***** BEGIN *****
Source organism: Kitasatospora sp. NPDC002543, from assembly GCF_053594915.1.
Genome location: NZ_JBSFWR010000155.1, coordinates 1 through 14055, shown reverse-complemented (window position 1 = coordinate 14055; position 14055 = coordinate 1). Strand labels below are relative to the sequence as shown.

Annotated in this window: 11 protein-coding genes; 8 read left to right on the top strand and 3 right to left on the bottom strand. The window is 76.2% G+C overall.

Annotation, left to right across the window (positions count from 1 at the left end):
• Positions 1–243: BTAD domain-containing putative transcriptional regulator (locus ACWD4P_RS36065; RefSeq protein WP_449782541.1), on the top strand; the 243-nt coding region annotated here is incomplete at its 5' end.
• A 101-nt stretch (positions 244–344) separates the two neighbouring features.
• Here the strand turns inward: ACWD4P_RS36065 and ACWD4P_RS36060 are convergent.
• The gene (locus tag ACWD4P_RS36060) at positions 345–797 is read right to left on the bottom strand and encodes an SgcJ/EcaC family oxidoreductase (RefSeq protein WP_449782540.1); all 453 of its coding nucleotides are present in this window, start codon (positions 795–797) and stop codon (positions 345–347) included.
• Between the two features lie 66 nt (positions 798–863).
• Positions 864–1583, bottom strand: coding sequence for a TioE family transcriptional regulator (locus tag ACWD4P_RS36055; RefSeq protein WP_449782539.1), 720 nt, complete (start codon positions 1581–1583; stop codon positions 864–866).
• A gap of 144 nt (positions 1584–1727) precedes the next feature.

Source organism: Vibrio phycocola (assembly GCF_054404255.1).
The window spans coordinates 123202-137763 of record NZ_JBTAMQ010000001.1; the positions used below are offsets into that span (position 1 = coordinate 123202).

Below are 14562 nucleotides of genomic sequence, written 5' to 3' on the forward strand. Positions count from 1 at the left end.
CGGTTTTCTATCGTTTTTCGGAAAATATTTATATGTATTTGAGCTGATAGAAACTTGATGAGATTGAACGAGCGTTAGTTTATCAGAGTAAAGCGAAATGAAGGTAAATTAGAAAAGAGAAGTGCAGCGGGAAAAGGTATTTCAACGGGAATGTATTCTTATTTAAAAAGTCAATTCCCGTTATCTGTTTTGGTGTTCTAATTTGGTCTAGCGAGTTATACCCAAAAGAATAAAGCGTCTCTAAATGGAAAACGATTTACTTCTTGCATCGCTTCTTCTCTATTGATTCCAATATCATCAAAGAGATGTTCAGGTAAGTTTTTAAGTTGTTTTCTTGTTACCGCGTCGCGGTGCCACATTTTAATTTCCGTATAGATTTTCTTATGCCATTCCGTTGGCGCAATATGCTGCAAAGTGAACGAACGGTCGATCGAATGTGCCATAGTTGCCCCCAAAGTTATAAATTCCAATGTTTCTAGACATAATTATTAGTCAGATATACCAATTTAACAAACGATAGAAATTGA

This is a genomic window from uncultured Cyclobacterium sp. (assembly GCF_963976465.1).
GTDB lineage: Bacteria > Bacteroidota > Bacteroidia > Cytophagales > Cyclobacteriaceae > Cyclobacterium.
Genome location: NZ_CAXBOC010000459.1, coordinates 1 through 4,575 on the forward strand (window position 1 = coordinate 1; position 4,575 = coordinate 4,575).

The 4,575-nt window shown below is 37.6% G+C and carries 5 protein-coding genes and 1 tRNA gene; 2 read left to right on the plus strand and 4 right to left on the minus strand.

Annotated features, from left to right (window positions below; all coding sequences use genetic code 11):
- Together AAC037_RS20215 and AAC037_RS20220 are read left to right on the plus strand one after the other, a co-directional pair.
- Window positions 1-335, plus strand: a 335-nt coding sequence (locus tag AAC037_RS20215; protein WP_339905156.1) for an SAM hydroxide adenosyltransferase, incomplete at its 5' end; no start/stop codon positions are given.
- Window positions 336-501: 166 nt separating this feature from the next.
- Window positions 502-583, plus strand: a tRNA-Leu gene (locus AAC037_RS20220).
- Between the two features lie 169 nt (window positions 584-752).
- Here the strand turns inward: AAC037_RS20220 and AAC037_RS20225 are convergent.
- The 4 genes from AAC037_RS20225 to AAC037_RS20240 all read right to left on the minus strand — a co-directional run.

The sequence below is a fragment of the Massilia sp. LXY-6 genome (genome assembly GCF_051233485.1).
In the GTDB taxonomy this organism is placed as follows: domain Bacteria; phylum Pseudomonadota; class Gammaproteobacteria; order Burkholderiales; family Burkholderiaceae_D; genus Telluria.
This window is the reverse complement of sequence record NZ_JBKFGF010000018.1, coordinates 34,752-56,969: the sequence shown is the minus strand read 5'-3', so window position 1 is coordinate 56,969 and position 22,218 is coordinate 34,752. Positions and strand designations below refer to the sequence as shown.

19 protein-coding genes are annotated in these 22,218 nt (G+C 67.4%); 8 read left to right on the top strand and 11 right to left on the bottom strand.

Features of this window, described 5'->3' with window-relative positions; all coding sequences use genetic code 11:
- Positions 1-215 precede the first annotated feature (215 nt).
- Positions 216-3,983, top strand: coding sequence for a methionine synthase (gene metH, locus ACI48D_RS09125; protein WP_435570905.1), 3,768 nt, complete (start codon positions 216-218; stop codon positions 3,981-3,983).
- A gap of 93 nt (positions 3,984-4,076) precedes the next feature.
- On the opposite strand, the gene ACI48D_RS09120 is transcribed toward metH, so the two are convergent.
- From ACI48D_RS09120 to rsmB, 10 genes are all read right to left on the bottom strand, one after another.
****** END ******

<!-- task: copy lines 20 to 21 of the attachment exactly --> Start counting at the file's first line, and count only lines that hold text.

Annotated features, from left to right (window positions below; all coding sequences use genetic code 11):
- Together AAC037_RS20215 and AAC037_RS20220 are read left to right on the plus strand one after the other, a co-directional pair.